It ultimately became part of American constitutional law as well, but you'd never know it listening to jury instructions today almost anywhere in the country. With only a few exceptions, juries are explicitly or implicitly told to worry only about the facts and let the judge decide the law. The right of jury nullification has become one of the legal system's best kept secrets.

Now a remarkable coalition has sprung up to challenge this secrecy as undemocratic, unconstitutional and dangerous. Though organized by libertarian activists, the Fully Informed Jury Amendment movement includes liberals and conservatives, Greens, drug decriminalization advocates, gun owner groups, peace activists, both sides of the abortion controversy, helmet and seatbelt activists, alternative medicine practitioners, taxpayer rights groups, environmentalists, criminal trial lawyers and law professors.

Organized by Larry Dodge and Don Doig, both of Helmville, Montana (population: 26; elevation 4300'), FIJA seeks to require that juries be informed of their nullification rights. Informed jury amendments have been filed as an initiative in seven states and legislation has been introduced in the Alaska state legislature.

Merely raising the issue of nullification can make prosecutors nervous, for it takes only one person aware of the right in order to hang a jury. In Washington, DC, where the concept was discussed in connection with the Marion Barry trial, a local television station reported that the US Attorney was worried that a jury might nullify the law in that case. The joke in DC was that Barry was campaigning, but only for one vote, that of a single juror. The specific charges against Barry revolved around his use of drugs and a growing number of people are coming to accept the argument that drug use or addiction should not be a criminal offense. Further many DC residents were concerned about the prosecution's heavy-handed pursuit of the mayor. Despite the refusal of courts to inform juries of their right to nullify, American juries have periodically exercised it anyway. In recent years, some peace protesters have been acquitted despite strong evidence that they violated the law. In the 19th century northern juries would refuse to convict under the fugitive slave laws. And in 1735 journalist Peter Zenger, accused of seditious libel, was acquitted by a jury that ignored the court's instructions on the law.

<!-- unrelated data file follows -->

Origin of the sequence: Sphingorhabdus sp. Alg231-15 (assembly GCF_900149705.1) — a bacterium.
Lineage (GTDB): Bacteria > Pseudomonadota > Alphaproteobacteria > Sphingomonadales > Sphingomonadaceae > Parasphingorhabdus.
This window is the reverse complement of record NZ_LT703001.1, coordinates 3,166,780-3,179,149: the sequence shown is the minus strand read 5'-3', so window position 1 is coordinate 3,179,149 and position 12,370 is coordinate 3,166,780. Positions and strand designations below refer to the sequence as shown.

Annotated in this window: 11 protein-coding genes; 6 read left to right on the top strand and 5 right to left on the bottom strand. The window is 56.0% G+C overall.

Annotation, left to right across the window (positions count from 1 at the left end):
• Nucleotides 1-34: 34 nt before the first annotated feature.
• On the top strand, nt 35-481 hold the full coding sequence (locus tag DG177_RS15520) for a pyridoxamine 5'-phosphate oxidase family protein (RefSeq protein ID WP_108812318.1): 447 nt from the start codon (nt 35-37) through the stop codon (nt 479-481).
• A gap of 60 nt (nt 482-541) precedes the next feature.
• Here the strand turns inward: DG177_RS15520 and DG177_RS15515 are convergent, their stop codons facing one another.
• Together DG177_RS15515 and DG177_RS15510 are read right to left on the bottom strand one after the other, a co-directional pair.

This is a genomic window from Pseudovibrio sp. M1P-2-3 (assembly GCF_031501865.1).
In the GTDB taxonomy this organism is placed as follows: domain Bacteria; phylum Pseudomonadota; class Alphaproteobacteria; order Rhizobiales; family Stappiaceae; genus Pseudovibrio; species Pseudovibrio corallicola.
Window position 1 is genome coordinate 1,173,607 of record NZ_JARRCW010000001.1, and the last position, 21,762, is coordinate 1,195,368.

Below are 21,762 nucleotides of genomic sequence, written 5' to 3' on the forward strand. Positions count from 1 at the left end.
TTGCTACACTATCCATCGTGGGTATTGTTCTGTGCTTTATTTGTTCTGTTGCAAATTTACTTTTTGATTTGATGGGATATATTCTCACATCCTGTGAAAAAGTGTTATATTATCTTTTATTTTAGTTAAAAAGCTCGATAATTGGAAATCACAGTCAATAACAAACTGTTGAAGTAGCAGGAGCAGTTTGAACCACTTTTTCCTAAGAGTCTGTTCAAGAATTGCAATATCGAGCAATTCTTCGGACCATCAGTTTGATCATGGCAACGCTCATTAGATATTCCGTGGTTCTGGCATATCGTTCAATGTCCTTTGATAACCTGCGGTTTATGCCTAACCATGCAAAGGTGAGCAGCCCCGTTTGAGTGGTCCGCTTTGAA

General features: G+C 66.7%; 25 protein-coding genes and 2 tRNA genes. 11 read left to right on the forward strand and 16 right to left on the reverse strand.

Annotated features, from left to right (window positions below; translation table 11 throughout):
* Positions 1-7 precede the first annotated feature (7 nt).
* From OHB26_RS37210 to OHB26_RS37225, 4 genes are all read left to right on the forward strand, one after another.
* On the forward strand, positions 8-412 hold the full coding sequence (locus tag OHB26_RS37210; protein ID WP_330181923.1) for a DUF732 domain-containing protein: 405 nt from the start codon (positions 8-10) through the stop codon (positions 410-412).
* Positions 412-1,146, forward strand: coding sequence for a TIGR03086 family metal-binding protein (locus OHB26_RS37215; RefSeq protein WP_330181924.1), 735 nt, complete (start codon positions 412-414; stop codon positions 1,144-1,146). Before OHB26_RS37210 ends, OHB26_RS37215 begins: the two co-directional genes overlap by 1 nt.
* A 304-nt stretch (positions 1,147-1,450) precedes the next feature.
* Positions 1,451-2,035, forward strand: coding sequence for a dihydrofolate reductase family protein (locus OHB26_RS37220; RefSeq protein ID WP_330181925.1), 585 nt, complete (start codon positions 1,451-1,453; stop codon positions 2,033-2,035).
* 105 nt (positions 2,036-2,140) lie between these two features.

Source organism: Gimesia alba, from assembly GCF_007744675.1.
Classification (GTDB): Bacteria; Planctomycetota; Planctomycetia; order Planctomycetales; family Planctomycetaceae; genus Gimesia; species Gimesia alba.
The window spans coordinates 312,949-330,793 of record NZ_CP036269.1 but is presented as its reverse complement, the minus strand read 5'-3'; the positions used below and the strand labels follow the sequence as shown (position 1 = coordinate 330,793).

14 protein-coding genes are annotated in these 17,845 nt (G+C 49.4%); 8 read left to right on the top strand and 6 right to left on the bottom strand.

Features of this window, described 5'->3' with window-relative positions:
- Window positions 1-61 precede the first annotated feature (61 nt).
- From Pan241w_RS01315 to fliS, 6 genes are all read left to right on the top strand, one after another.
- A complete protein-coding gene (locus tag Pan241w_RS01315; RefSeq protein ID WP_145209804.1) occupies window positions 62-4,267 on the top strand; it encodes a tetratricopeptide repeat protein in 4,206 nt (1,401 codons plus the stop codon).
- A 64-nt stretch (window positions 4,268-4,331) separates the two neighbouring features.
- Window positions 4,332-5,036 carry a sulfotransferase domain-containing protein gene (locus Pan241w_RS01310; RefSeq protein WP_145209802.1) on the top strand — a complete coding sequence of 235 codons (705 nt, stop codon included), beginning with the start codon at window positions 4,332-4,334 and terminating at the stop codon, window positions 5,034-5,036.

Those who have endorsed the right of a jury to judge both the law and the facts include Chief Justice John Jay, Samuel Chase, Dean Roscoe Pound, Learned Hand and Oliver Wendell Holmes. According to the Yale Law Journal in 1964, during the first third of the 19th century judges did inform juries of the right, forcing lawyers to argue "the law -- its interpretation and validity -- to the jury." By the latter part of the century, however, judges and state law were increasingly moving against nullification. In 1895 the US Supreme Court upheld the principle but ruled that juries were not to be informed of it by defense attorneys, nor were judges required to tell them about it. Stephen Barkan, writing in Social Problems (October 1983), noted that the attacks on nullification stemmed in part from juries acquitting strike organizers and other labor activists. And in 1892 the American Bar Review warned that jurors had "developed agrarian tendencies of an alarming character."

Today, the constitutions of only two states -- Maryland and Indiana -- clearly declare the nullification right, although two others -- Georgia and Oregon -- refer to it obliquely. The informed jury movement would like all states to require that judges instruct juries on their power to serve, in effect, as the final legislature of the land concerning the law in a particular case.

As the diverse nature of the movement suggests, many groups in this country feel the government has overstepped its power in some way and that there must be protection for the natural rights of American citizens. They are defending not only the right to protest or carry a gun or not wear seatbelts but challenging the right of the government to decide such matters without the mediating effect of a jury's judgement of fairness in a particular case.